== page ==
NOVEMBER 23 RECEIVE A HOLIDAY DINNER Local emergency assistance organization Society of Samaritans will distribute 500 holiday baskets to families in need on a rst-come, rst-served basis for its annual Thanksgiving dinner giveaway event. Holiday baskets contain food items for families to cook dinner. 10 a.m.-1 p.m. Free. Magnolia Bible Church, 31611 Nichols Sawmill Road, Magnolia. 281-259-8452. https://societyofsamaritanstx.org 25 ATTENDA FOOD DRIVE Families Feeding Families will host its 10th annual food distribution event for families in need. Event participants will be able to attend the drive-thru event to receive a hot meal and other assistance items, such as clothing vouchers, goodie bags and gift cards. The event will also oer faith-based assistance, such as prayer support. 11 a.m.-2 p.m. Free. 22601 Lutheran Church Road, Tomball. 281-351-8223. www.salem4u.com

DECEMBER 03 SIP AND SHOP FOR A CAUSE Adelyne’s will hold a “Sip and Shop” event, featuring snacks and drinks, in which 15% of every purchase will benet Tomball-based nonprot New Life Adoptions. Interested participants unable to attend the event can shop online during the event times and leave “New Life Adoptions” in the comments section. 6:30-8:30 p.m. Free to attend. 11715 Spring Cypress Road, Tomball. 281-205-7421. https://shopadelynes.com 04 THROUGH 5 COOKOFF FOR A CAUSE The Tomball Veterans of Foreign Wars Post 2427 is hosting its rst event after months of closure due to the coronavirus pandemic. The post will hold a cooko event with trophies for chicken, pork spare ribs and brisket. The event will also include a silent auction and other raes. 5 p.m. (Fri.); 10:30 a.m. (cooko) 5:30 p.m. (awards given) (Sat.). Free (entry). 14408 Alice Road, Tomball. 832-326-6909. https://vfwpost2427.org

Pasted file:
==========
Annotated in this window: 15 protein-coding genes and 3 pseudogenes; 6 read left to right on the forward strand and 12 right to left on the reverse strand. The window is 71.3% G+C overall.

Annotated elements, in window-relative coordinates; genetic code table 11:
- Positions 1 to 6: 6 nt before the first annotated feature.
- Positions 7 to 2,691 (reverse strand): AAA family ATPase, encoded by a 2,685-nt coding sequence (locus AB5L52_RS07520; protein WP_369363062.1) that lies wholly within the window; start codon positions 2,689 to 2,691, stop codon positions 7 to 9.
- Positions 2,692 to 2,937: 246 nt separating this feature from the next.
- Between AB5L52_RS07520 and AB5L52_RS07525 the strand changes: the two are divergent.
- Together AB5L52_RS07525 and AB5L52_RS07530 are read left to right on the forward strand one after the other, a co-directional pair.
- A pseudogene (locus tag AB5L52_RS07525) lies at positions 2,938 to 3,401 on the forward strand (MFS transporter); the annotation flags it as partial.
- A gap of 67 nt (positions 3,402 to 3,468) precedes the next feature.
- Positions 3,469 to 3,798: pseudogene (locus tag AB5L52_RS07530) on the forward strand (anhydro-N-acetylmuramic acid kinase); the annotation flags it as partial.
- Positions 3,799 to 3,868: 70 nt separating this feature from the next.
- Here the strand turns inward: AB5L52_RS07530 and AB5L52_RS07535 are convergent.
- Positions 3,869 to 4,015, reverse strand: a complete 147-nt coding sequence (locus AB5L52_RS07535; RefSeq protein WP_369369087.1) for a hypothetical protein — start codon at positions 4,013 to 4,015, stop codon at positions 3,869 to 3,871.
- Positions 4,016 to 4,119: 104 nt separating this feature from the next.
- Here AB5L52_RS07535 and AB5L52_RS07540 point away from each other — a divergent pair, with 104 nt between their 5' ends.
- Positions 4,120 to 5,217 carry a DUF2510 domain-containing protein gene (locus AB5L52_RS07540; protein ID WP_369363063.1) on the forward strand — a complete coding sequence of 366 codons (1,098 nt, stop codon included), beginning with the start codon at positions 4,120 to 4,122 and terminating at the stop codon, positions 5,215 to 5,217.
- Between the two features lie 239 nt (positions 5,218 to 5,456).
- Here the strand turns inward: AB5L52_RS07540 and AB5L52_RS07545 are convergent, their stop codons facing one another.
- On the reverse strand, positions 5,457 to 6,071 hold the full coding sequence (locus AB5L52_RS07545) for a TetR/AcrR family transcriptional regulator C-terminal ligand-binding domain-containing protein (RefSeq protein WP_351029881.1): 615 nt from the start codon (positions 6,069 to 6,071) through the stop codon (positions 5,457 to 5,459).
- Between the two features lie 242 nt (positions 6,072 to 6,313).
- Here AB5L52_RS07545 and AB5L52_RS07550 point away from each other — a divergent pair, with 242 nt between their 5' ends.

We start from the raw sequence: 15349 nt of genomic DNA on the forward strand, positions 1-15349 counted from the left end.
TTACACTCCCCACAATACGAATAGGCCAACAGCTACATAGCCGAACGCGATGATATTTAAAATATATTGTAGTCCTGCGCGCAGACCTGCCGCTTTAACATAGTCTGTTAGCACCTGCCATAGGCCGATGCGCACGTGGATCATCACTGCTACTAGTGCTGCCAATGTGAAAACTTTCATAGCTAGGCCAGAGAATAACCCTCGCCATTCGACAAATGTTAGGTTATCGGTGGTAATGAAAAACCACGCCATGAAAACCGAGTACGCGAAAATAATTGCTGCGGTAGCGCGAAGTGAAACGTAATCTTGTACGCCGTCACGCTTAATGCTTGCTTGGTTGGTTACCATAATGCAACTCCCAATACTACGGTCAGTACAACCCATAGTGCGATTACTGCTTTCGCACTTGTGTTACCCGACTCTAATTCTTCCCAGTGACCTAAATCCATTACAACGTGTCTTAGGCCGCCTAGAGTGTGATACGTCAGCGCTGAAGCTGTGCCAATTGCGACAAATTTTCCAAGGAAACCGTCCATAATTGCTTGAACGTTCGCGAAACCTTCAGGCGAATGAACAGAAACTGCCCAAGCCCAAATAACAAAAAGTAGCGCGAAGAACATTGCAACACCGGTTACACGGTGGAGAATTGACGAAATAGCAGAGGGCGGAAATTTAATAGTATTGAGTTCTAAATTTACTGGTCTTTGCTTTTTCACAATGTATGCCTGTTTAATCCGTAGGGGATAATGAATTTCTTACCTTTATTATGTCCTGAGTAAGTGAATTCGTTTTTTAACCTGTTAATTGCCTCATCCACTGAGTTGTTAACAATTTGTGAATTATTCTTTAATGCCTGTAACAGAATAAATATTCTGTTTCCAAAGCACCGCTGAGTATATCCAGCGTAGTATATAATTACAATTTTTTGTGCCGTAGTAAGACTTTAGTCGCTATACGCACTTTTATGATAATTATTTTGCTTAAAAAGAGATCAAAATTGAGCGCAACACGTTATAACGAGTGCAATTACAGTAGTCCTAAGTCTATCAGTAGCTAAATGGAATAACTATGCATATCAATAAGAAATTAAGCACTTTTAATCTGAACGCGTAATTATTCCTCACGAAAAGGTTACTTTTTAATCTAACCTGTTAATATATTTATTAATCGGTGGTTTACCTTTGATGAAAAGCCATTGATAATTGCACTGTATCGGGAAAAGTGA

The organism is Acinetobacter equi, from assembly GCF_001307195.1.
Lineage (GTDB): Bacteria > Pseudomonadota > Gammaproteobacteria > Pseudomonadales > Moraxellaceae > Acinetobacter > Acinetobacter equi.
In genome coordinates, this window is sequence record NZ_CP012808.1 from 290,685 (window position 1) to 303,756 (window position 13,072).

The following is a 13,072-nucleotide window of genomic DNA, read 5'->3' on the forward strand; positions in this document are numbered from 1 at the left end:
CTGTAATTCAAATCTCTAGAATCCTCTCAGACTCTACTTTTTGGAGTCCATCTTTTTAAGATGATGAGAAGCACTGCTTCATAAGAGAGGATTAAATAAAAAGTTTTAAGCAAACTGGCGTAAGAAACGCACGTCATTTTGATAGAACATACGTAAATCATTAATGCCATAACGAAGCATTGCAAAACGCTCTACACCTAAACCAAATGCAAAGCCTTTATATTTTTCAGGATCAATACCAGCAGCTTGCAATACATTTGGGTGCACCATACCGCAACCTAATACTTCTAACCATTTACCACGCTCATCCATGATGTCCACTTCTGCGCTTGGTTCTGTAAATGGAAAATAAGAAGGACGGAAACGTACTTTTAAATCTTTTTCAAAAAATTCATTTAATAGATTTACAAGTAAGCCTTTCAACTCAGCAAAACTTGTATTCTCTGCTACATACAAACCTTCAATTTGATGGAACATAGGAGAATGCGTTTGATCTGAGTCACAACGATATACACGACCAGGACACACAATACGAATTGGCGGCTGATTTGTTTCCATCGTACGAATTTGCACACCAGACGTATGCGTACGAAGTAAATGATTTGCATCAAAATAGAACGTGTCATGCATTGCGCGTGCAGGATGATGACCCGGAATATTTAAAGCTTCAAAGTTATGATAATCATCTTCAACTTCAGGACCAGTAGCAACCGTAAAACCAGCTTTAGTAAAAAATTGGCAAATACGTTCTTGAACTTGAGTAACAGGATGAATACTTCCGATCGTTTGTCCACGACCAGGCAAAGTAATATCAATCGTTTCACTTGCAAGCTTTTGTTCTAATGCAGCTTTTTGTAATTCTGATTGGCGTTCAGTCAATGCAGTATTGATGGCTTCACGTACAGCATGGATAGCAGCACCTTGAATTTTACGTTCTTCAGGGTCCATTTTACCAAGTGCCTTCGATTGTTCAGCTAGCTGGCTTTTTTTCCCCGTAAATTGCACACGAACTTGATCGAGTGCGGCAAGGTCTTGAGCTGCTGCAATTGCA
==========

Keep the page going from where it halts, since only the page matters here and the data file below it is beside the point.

Road, Magnolia. 346-345-7100. https://thewayfamilydojo.com

Find more or submit Tomball and Magnolia events at communityimpact.com/event-calendar. Event organizers can submit local events online to be considered for the print edition. Submitting details for consideration does not guarantee publication.